La Colline ("the hill") is the perfect place to hold a fund-raising dinner for a Republican congressman: it's two blocks from the Capitol, in the same building as the studios of Fox News. Rep. Tom DeLay of Texas, the embattled House majority leader, is to be feted there this week by lobbyist Glenn LeMunyon, one of an army of former DeLay aides who make a living peddling access to the GOP machinery they helped to build. LeMunyon's clients include Lockheed Martin and Verizon. Last year, at the Republican convention, he threw a series of bashes for Texas's members of Congress, featuring big-time rock acts and offering the opportunity (if you paid enough money) to have your picture taken with the politicians. "Republicans have much more fun than Democrats," LeMunyon said. This week's event is more low key: a quiet dinner, $2,000 for individuals, $5,000 for political action committees, with the proceeds going to DeLay's 2006 House race in Houston. "It's just a fund-raiser," said LeMunyon. "He probably does these things, like, eight times a week."

Yes, in Tom DeLay's world, when the going gets tough, the tough raise money. Most politicians react to stress and controversy by employing the duck and cover--clamming up and lying low until the storm blows over. Not DeLay. Far from avoiding fights, he picks them. Far from avoiding emotional issues, he seeks them. If there is a conservative flag to wave, especially a religious one, he wraps himself in it. The embodiment of the Republican's cash-and-carry, hardball approach to governance, DeLay is embracing the stereotype, aiming to raise twice as much money as he did for his 2004 campaign. In the old days--before the remorseless camps of Red and Blue--a politician in DeLay's predicament would have done one of two things: called a press conference to declare his innocence and answer all questions--or gone silent and called his lawyer. But now everything is a campaign, an ideological war in which the combatants, or at least some of them, believe that nothing less than the sanctity of life is at stake--and every moment is perfect for a funder at a French restaurant.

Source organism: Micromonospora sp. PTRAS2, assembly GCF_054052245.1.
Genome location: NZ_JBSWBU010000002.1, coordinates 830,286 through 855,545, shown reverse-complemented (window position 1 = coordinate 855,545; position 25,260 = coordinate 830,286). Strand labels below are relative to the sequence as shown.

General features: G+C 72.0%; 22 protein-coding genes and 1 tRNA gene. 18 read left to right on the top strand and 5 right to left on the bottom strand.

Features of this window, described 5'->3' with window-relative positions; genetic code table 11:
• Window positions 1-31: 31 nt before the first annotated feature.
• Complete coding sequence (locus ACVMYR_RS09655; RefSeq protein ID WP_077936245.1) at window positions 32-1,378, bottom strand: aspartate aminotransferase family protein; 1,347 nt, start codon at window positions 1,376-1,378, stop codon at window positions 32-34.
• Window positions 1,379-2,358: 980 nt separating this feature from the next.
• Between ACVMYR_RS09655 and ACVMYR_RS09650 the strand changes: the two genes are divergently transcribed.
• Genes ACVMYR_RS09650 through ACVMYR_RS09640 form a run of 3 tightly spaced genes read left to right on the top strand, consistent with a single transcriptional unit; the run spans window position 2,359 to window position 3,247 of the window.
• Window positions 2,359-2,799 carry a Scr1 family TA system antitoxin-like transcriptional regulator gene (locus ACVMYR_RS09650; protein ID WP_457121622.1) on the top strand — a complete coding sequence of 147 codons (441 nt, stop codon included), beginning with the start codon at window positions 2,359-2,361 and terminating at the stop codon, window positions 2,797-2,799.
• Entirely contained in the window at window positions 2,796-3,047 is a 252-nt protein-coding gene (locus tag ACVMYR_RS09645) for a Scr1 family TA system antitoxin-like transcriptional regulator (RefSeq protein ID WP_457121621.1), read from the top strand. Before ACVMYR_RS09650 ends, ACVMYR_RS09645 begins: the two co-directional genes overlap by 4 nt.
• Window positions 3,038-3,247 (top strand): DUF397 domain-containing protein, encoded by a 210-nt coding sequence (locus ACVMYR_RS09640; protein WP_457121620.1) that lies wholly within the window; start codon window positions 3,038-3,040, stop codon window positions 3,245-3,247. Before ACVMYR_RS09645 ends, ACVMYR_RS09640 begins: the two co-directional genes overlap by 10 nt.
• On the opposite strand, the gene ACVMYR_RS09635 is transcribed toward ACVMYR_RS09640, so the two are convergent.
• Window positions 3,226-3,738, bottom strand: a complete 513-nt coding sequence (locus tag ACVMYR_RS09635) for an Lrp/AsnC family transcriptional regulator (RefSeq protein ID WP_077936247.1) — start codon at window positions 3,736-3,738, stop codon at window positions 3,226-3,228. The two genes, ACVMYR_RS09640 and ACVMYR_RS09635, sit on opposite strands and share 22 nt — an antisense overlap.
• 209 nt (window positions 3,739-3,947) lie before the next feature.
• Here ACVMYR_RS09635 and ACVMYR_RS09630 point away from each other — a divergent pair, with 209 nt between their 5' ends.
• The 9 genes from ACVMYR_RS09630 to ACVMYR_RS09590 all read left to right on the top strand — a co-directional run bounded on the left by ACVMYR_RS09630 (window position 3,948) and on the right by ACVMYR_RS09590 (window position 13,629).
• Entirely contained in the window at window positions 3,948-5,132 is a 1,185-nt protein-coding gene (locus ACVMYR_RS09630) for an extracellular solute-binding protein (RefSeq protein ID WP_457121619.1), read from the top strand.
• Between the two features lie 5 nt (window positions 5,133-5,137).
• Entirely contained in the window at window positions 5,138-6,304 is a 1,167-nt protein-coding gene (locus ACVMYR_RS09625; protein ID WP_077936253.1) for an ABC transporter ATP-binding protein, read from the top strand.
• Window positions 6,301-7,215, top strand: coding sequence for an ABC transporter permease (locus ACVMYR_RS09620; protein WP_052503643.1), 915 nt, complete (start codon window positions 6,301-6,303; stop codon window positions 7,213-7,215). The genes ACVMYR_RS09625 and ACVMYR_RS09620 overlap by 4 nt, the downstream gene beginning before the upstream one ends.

The fate of Tom (The Hammer) DeLay is important on its own; he is, after all, a key leader of the conservative movement. But something larger is at stake: the agenda of George Bush and the Republican Party, especially their shared goal of remaking the federal judiciary in the image of conservatism. Will DeLay's in-your-face approach to his own salvation help reach that goal--or sabotage the effort by turning every news cycle into a Daily Drama of DeLay? That's clearly how the Democrats want to play it. And, indeed, some Republican polltakers are seeing evidence that public support for Bush's judicial agenda is being hampered by the visibility of DeLay and his religious allies. "He helps us gets things done in the House, no question of that," said a White House insider. "But I'm not sure his strategy now is helping us--or him, for that matter."

DeLay's defense is a response to a real legal threat--not so much to him, at least for now, as to the people he was once close to. As usual, a huge pile of cash is involved--in this case, $80 million--shoveled into Washington by Indian tribes who were involved in, or who wanted to get involved in, the gaming industry. Much of that money went to enterprises run by Jack Abramoff, a lobbyist whom DeLay once called "one of my closest and dearest friends." Abramoff's activities--and those of a brace of former DeLay Hill aides--are now under scrutiny by the Justice Department and the Senate's Indian Affairs Committee, headed by Sen. John McCain.

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Sources close to the Justice probe tell NEWSWEEK that prosecutors and FBI agents are seeking to determine if Abramoff and some of his associates (including Michael Scanlon, DeLay's former press secretary) may have provided unreported contributions or gratuities to members of Congress and staffers in exchange for legislative favors. (Lawyers for Abramoff and Scanlon deny wrongdoing). There is no evidence implicating DeLay in any of Abramoff's tangled business dealings. But the congressman did take foreign trips arranged by Abramoff--and the funding of all of Abramoff's enterprises is at the heart of the probe.